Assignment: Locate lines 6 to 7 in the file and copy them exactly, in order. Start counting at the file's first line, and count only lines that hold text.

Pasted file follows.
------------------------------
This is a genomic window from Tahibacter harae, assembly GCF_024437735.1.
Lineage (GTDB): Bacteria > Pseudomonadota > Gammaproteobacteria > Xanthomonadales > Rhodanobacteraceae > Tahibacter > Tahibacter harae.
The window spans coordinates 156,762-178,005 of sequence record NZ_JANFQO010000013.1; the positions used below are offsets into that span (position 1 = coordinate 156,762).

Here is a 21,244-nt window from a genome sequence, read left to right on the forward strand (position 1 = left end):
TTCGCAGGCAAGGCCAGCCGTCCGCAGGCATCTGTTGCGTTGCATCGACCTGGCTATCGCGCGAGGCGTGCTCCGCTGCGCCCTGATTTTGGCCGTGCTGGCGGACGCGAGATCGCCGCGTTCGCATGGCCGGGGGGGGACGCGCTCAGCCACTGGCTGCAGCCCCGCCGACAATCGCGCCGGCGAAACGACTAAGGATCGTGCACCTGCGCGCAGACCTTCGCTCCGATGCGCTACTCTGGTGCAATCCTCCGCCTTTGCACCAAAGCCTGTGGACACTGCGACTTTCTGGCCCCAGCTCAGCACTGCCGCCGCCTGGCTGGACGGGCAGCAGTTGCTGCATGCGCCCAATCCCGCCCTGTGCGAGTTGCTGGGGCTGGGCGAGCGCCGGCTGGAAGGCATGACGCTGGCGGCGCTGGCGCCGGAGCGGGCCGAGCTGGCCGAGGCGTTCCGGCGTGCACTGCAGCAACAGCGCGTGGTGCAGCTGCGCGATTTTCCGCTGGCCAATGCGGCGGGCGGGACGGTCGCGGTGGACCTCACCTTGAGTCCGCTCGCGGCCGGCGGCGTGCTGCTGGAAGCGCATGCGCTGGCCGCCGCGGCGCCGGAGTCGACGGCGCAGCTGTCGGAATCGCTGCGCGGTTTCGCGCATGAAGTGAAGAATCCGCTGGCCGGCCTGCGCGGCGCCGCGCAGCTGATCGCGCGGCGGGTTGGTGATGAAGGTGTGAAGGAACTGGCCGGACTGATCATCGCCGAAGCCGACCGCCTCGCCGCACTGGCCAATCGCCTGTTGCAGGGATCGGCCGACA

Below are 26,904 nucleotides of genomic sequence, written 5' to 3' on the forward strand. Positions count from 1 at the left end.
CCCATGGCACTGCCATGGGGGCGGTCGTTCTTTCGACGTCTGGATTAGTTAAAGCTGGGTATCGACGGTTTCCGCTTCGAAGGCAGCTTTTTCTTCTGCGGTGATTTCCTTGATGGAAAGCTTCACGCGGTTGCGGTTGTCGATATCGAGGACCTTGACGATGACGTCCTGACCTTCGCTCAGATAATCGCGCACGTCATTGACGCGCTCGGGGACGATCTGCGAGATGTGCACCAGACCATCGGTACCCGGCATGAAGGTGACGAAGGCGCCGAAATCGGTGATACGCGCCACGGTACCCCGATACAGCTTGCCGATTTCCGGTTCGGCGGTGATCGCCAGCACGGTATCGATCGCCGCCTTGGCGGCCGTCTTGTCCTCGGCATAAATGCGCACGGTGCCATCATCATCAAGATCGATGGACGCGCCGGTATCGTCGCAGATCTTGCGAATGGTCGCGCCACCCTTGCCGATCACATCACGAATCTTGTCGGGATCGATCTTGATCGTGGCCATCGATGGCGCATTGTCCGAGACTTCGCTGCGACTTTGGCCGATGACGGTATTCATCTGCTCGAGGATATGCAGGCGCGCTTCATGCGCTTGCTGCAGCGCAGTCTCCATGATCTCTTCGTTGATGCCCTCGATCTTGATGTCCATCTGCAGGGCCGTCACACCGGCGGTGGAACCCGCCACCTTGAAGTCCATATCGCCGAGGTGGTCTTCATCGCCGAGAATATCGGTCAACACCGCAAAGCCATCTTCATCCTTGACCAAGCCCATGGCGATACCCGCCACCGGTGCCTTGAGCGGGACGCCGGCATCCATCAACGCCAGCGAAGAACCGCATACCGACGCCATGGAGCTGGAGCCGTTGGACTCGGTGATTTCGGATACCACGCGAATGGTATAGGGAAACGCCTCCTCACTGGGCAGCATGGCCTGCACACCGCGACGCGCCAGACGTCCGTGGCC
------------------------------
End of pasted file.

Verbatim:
Below are 26,904 nucleotides of genomic sequence, written 5' to 3' on the forward strand. Positions count from 1 at the left end.
CCCATGGCACTGCCATGGGGGCGGTCGTTCTTTCGACGTCTGGATTAGTTAAAGCTGGGTATCGACGGTTTCCGCTTCGAAGGCAGCTTTTTCTTCTGCGGTGATTTCCTTGATGGAAAGCTTCACGCGGTTGCGGTTGTCGATATCGAGGACCTTGACGATGACGTCCTGACCTTCGCTCAGATAATCGCGCACGTCATTGACGCGCTCGGGGACGATCTGCGAGATGTGCACCAGACCATCGGTACCCGGCATGAAGGTGACGAAGGCGCCGAAATCGGTGATACGCGCCACGGTACCCCGATACAGCTTGCCGATTTCCGGTTCGGCGGTGATCGCCAGCACGGTATCGATCGCCGCCTTGGCGGCCGTCTTGTCCTCGGCATAAATGCGCACGGTGCCATCATCATCAAGATCGATGGACGCGCCGGTATCGTCGCAGATCTTGCGAATGGTCGCGCCACCCTTGCCGATCACATCACGAATCTTGTCGGGATCGATCTTGATCGTGGCCATCGATGGCGCATTGTCCGAGACTTCGCTGCGACTTTGGCCGATGACGGTATTCATCTGCTCGAGGATATGCAGGCGCGCTTCATGCGCTTGCTGCAGCGCAGTCTCCATGATCTCTTCGTTGATGCCCTCGATCTTGATGTCCATCTGCAGGGCCGTCACACCGGCGGTGGAACCCGCCACCTTGAAGTCCATATCGCCGAGGTGGTCTTCATCGCCGAGAATATCGGTCAACACCGCAAAGCCATCTTCATCCTTGACCAAGCCCATGGCGATACCCGCCACCGGTGCCTTGAGCGGGACGCCGGCATCCATCAACGCCAGCGAAGAACCGCATACCGACGCCATGGAGCTGGAGCCGTTGGACTCGGTGATTTCGGATACCACGCGAATGGTATAGGGAAACGCCTCCTCACTGGGCAGCATGGCCTGCACACCGCGACGCGCCAGACGTCCGTGGCC